People often describe cancer as a “a battle” or “a war” or “a fight.”

But does that help? For sure, that metaphor can be motivating. But it can also be tricky, says my twin sister Lucy Kalanithi, M.D., on her podcast, Gravity.

“A battle is all-consuming,” she says. “Battle means only resistance, without much room for integration, or acceptance. And, in battle, there are…losers.”

When Lucy’s husband, Paul, died of cancer six years ago, she was startled to see a regional newspaper’s headline: “Paul Kalanithi, Who Penned Essays on Dying, Succumbs to Cancer.” ‘No, he didn’t,’ she thought. “He died, but he didn’t succumb.”

The battle metaphor can also be hard for patients to handle. “I don’t love it,” agreed Shekinah Elmore, MD, MPH, a radiation oncologist who was interviewed on Lucy’s podcast. Shekinah has had multiple types of cancer, including breast and lung. Laughing, she says, “I told my husband, ‘If anyone writes about me, when I die, that I lost my battle with cancer, I will haunt them. I will come back and I will haunt them.’ ”

So, if we don’t describe cancer as a battle, how else can we think about it?

For guidance, Shekinah turned to the work of Audre Lorde, who’d suffered from liver cancer. The poet said that “we should expand the definition of winning so that we can’t lose.” Her version of winning went like this: “I want to live the rest of my life, however long or short, with as much sweetness as I can decently manage, loving all the people I love, and doing as much as I can of the work I still have to do. I am going to write fire until it comes out my ears, my eyes, my nose holes — everywhere. Until it’s every breath I breathe. I’m going to go out like a f*cking meteor!”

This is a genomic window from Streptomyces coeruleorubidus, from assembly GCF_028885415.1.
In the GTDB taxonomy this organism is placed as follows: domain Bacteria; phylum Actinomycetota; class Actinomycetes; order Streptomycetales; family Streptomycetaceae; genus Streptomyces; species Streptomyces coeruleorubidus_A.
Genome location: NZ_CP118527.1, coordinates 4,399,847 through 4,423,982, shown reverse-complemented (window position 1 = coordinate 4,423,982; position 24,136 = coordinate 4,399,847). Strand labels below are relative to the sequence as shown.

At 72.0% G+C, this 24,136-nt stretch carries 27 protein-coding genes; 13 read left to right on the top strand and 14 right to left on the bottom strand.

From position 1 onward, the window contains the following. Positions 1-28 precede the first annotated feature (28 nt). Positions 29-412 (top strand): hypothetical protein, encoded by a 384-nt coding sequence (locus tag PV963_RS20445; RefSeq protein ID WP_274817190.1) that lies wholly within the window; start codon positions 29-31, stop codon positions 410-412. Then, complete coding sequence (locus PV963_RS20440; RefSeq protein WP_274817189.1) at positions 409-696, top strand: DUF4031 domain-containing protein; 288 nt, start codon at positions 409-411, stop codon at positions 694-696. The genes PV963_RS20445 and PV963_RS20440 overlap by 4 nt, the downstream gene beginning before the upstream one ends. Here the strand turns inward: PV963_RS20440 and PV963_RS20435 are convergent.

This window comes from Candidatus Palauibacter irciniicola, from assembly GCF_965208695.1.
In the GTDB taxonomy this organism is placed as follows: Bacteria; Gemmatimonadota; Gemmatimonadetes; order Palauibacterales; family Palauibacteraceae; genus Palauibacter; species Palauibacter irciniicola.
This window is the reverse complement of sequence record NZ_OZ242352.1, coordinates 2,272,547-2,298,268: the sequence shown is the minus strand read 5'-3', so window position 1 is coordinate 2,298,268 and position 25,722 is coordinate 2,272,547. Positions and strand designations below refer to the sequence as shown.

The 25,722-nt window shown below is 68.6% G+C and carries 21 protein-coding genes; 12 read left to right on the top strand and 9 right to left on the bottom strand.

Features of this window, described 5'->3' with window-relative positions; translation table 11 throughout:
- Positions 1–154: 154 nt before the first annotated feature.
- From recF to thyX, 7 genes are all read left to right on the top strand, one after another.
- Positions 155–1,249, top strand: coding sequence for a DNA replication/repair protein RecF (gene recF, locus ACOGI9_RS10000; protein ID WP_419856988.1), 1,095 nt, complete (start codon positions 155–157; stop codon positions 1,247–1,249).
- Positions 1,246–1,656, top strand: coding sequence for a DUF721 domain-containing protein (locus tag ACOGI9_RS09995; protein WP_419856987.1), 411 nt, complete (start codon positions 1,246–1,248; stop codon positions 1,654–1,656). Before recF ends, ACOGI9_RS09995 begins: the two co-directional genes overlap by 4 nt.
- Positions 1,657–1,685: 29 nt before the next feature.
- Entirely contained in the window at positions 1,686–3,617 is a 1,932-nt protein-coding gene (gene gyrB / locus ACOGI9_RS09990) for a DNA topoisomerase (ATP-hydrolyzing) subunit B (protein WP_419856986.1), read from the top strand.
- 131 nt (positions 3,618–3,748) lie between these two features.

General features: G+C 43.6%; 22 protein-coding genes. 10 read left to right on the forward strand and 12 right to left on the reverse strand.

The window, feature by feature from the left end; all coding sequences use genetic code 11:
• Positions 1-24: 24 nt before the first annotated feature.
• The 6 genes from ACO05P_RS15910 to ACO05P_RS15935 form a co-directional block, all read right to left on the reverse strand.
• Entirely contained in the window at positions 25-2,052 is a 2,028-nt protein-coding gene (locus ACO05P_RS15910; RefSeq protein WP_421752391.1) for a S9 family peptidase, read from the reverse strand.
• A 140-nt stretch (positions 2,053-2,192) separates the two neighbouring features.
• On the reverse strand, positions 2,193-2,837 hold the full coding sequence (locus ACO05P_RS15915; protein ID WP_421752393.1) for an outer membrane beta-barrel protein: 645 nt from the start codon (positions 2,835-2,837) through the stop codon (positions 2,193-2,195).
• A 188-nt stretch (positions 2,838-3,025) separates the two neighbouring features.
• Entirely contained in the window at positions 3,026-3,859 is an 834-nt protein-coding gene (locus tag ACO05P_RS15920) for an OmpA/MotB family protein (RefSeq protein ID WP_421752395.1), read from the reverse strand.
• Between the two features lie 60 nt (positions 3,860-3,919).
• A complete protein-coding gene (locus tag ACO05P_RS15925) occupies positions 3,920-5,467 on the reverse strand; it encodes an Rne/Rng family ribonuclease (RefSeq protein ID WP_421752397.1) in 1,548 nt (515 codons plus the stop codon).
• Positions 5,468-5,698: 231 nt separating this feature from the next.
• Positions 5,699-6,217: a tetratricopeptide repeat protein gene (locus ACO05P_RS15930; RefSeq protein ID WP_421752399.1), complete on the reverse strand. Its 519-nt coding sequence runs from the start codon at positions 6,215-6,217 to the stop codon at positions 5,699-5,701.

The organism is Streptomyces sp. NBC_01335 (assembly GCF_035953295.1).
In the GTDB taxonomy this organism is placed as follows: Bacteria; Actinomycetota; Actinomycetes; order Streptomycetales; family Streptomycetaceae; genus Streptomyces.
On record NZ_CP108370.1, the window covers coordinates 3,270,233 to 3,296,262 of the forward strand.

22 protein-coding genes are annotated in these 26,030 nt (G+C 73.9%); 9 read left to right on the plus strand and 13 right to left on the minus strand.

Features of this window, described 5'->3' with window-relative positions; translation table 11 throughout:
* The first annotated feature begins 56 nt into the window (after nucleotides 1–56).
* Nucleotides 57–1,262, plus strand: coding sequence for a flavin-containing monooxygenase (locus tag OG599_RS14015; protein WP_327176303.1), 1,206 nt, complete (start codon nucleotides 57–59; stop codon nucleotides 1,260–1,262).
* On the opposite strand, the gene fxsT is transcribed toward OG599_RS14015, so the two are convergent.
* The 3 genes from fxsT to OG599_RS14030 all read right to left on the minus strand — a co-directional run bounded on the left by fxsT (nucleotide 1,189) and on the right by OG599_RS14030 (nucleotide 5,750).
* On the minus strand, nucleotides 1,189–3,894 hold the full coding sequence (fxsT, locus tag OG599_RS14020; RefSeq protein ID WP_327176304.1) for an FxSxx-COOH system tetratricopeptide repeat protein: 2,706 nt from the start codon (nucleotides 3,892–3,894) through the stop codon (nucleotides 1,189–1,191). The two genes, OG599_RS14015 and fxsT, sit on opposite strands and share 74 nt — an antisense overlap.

After her own cancer diagnosis, Shekinah chose to continue with med school, get married, have a child and sign a 30-year mortgage on a house. “Just because I know that the ground may fall out from under my feet at any moment doesn’t mean I can’t continue to move forward to long-term dreams,” she says. “And none of that will be wasted. There’s a pressure to achieve these milestones when, really, any amount of time that I have parenting or living in that house is just so beautiful… Every good thing that I’ve done will be a part of someone’s life. And what a beautiful way to live your life… I decided that I’ve already made it, I’ve already won.”

In your life, have you used the battle metaphor? Have you found it helpful or complicated? Sending the biggest hug to anyone who needs one today. Here’s the full episode, if you’d like to listen, and you can find all eight Gravity episodes here. (Here’s a moving episode where Lucy and her daughter revisit Paul’s words.) Thank you so much, Lucy and Shekinah. xo

P.S. “Nine life lessons I learned after my cancer diagnosis.”

(Photo by McKinsey Jordan/Stocksy.)